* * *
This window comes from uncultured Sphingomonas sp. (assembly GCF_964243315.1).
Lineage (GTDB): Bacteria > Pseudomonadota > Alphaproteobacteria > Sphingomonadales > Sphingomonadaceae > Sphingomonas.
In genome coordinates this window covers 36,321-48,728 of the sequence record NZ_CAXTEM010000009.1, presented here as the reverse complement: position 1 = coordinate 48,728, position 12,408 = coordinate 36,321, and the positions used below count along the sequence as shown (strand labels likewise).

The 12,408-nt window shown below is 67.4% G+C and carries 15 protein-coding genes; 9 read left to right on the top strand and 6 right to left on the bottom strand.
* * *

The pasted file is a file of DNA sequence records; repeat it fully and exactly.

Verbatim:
This window comes from uncultured Sphingomonas sp. (assembly GCF_964243315.1).
Lineage (GTDB): Bacteria > Pseudomonadota > Alphaproteobacteria > Sphingomonadales > Sphingomonadaceae > Sphingomonas.
In genome coordinates this window covers 36,321-48,728 of the sequence record NZ_CAXTEM010000009.1, presented here as the reverse complement: position 1 = coordinate 48,728, position 12,408 = coordinate 36,321, and the positions used below count along the sequence as shown (strand labels likewise).

The 12,408-nt window shown below is 67.4% G+C and carries 15 protein-coding genes; 9 read left to right on the top strand and 6 right to left on the bottom strand.